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- 2012 - April - 24th -

Online travel companies win in tax case

by Jim Saunders, The News Service of Florida

A Leon County circuit judge has sided with the online travel industry in a long-running legal battle about whether companies such as Expedia and Orbitz owe disputed county hotel taxes.

Judge James Shelfer ruled in favor of the industry last week, going against 17 counties that argue they have improperly lost out on millions of dollars in tourist-development taxes.

Shelfer announced the decision during a hearing, though a written order has not been issued.

Orbitz lead attorney Beth Herrington said Monday that Shelfer found the online travel companies were not obligated to collect and pass along the disputed taxes. She said a written order will follow.

“The case is over,’’ said Herrington, who argued on behalf of the industry at the Thursday hearing. “The judgment is in our favor.”

Roberto Martinez, an attorney for the counties, could not be reached for comment. It was not clear whether the counties would appeal the ruling or what effect it might have on a similar pending case filed by Broward County.

The ruling comes after years of litigation and legislative debate about the tax issue, which involves a key part of the way the popular online travel sites do business.

The counties that have been involved in the lawsuit are Alachua, Charlotte, Escambia, Flagler, Hillsborough, Lee, Leon, Manatee, Nassau, Okaloosa, Pasco, Pinellas, Polk, St. Johns, Seminole, Wakulla and Walton.

Online travel companies, which serve as middlemen between hotels and travelers, charge customers for room rentals and fees related to providing the service.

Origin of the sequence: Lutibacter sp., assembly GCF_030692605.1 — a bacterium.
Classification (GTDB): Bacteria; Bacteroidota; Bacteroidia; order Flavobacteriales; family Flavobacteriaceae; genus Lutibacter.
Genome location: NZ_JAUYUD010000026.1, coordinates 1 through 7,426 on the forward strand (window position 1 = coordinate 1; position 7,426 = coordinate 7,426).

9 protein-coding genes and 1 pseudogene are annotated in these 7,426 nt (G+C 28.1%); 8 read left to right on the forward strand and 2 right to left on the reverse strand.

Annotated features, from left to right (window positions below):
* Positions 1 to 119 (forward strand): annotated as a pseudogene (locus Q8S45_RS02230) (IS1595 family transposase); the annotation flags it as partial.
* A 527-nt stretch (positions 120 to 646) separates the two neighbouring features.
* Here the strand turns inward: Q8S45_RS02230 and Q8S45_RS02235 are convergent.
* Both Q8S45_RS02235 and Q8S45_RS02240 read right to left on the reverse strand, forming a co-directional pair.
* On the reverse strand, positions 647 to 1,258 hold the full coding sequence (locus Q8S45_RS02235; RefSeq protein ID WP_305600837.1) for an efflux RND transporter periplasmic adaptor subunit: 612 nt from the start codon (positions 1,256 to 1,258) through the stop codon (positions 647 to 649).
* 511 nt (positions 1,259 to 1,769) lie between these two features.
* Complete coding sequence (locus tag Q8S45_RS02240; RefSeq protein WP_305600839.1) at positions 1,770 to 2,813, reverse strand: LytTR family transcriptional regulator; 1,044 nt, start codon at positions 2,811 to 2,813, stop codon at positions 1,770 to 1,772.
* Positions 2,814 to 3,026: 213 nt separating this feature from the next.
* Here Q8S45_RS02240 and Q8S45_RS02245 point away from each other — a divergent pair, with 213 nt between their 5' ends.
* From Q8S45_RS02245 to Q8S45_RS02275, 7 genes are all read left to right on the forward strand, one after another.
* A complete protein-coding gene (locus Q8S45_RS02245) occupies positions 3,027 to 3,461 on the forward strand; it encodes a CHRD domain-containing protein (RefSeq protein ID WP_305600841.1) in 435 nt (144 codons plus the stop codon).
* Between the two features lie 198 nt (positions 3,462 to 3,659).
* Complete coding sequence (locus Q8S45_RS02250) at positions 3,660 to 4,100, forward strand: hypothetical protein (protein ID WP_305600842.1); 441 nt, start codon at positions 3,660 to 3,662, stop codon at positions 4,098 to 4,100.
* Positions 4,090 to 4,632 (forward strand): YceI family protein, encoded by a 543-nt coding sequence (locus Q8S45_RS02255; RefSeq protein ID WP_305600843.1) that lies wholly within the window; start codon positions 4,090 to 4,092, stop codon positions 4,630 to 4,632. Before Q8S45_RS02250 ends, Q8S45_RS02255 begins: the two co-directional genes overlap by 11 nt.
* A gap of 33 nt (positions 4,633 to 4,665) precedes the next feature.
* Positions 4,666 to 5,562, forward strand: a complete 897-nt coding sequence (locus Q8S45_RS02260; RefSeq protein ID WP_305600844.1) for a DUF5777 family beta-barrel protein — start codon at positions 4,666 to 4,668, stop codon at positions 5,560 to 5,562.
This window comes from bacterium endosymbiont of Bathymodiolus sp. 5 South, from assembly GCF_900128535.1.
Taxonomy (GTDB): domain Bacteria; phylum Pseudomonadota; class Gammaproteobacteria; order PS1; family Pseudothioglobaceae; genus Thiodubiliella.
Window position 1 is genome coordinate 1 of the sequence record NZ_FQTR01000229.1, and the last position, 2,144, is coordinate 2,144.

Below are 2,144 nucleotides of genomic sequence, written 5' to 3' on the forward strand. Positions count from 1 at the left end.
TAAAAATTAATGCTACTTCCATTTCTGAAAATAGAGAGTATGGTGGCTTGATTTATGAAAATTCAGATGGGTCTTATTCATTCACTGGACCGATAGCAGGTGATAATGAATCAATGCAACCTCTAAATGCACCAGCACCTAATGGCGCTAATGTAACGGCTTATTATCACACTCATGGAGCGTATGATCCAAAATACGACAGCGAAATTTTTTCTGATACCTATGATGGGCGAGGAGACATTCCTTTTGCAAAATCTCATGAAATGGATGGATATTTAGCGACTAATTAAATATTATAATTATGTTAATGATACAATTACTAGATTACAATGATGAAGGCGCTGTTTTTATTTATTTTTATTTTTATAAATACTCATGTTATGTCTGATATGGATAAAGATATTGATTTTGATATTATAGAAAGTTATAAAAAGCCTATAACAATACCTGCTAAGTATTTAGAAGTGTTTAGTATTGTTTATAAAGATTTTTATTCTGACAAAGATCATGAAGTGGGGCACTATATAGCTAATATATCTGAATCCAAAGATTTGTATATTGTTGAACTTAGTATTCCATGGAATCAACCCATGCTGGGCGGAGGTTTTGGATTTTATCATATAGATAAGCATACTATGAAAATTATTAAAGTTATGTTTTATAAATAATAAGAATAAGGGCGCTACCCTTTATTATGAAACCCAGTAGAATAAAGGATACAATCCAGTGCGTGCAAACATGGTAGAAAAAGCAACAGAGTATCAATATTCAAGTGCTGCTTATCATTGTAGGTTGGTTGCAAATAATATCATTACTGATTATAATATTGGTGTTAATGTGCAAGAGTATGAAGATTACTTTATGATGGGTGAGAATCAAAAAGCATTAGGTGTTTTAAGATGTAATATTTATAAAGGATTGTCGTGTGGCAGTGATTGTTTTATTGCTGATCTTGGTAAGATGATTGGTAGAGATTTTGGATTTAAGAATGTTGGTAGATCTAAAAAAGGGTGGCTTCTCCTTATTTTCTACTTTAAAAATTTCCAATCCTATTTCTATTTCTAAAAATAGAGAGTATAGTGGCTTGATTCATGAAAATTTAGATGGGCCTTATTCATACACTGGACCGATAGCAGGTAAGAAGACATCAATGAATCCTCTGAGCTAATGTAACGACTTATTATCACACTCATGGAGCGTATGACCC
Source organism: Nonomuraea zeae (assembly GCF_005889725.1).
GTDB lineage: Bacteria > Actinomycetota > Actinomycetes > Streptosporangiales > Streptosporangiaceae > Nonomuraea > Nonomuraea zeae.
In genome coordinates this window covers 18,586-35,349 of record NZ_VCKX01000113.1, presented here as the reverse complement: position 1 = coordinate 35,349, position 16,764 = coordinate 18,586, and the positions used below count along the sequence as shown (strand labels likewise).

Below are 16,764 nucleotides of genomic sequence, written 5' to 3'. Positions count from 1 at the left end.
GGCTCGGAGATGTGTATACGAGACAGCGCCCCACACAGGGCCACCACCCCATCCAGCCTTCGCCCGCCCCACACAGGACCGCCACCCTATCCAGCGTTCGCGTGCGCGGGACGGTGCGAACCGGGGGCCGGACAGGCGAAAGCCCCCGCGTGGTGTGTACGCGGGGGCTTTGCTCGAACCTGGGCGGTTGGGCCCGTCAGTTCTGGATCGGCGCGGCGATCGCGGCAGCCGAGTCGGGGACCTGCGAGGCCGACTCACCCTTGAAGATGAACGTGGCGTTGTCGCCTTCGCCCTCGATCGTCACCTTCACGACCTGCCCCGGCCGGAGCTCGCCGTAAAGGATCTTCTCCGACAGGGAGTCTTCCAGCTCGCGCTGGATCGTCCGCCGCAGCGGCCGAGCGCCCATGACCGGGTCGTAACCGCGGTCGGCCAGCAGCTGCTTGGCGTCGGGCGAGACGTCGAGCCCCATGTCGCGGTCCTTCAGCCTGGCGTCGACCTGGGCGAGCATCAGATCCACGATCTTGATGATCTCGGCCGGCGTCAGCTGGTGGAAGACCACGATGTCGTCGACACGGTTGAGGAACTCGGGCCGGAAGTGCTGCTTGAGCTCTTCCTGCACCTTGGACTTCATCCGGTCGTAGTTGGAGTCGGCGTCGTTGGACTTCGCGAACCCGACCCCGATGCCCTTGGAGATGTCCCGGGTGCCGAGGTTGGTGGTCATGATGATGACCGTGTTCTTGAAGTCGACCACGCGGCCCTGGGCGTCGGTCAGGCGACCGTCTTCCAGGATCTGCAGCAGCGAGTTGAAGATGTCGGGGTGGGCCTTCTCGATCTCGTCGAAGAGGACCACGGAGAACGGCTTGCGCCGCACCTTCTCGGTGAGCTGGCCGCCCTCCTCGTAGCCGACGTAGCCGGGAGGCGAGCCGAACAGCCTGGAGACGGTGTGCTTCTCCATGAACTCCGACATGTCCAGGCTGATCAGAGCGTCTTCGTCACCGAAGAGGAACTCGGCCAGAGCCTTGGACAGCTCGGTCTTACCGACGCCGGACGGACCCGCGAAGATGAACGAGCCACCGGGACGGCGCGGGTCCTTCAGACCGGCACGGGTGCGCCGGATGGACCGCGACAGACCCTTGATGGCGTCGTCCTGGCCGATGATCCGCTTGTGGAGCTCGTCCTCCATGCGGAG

The core question in the lawsuits comes down to: Should county tourist-development taxes apply to the total cost? Or only to the portion that go for the room rentals?

The industry and its supporters argue that trying to impose the tax on the fees would amount to a services tax, which is not allowed in Florida.

“The record conclusively establishes that (online travel companies) provide online travel-related services and do not engage in the activity that is subject to the (tourist development tax): renting, leasing or letting hotel accommodations in the plaintiffs’ counties,’’ the industry said in a February court document that helped set the stage for last week’s ruling.

But counties say the tax should apply to the total price that travelers pay for rooms and that the online travel companies are involved in renting rooms.

In the lawsuit, the counties said customers “pay defendants (the online travel companies) directly for the lease or rental of the hotel rooms. After the customer’s credit card is charged, defendants inform the selected hotel of the transaction. At check-in, the customer provides the hotel with identification and receives access to the room leased or rented from or through the defendants.”

The case decided last week and the similar Broward County case, which is before another Leon County circuit judge, were initially filed in 2009. While they have been pending, lawmakers have considered proposals to change state law to make clear that the online travel companies don’t owe the disputed taxes.

Those proposals have died, with the most recent bills not heard during this year’s legislative session.

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